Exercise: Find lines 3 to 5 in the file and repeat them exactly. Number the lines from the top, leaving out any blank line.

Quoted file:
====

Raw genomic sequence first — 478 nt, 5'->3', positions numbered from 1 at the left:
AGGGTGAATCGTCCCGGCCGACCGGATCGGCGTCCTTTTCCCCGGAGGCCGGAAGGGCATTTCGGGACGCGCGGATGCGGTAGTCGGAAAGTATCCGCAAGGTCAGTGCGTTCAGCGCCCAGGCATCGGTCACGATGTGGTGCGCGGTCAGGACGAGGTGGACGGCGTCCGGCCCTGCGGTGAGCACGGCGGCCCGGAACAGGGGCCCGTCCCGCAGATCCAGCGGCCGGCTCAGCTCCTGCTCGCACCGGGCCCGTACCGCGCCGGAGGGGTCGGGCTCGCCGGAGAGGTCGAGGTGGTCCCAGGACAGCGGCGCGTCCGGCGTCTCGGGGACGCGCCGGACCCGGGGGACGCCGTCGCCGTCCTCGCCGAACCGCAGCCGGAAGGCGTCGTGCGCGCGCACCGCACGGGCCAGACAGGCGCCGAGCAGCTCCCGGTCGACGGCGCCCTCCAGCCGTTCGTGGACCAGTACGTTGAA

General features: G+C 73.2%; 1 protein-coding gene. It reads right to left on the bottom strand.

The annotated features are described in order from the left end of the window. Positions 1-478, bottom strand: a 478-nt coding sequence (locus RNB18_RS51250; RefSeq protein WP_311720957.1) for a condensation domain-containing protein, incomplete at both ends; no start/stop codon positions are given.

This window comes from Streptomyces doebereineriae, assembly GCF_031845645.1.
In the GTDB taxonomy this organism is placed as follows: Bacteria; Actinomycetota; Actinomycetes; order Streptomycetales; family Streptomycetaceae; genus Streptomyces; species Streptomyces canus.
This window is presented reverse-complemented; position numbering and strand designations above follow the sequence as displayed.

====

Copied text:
General features: G+C 73.2%; 1 protein-coding gene. It reads right to left on the bottom strand.

The annotated features are described in order from the left end of the window. Positions 1-478, bottom strand: a 478-nt coding sequence (locus RNB18_RS51250; RefSeq protein WP_311720957.1) for a condensation domain-containing protein, incomplete at both ends; no start/stop codon positions are given.

This window comes from Streptomyces doebereineriae, assembly GCF_031845645.1.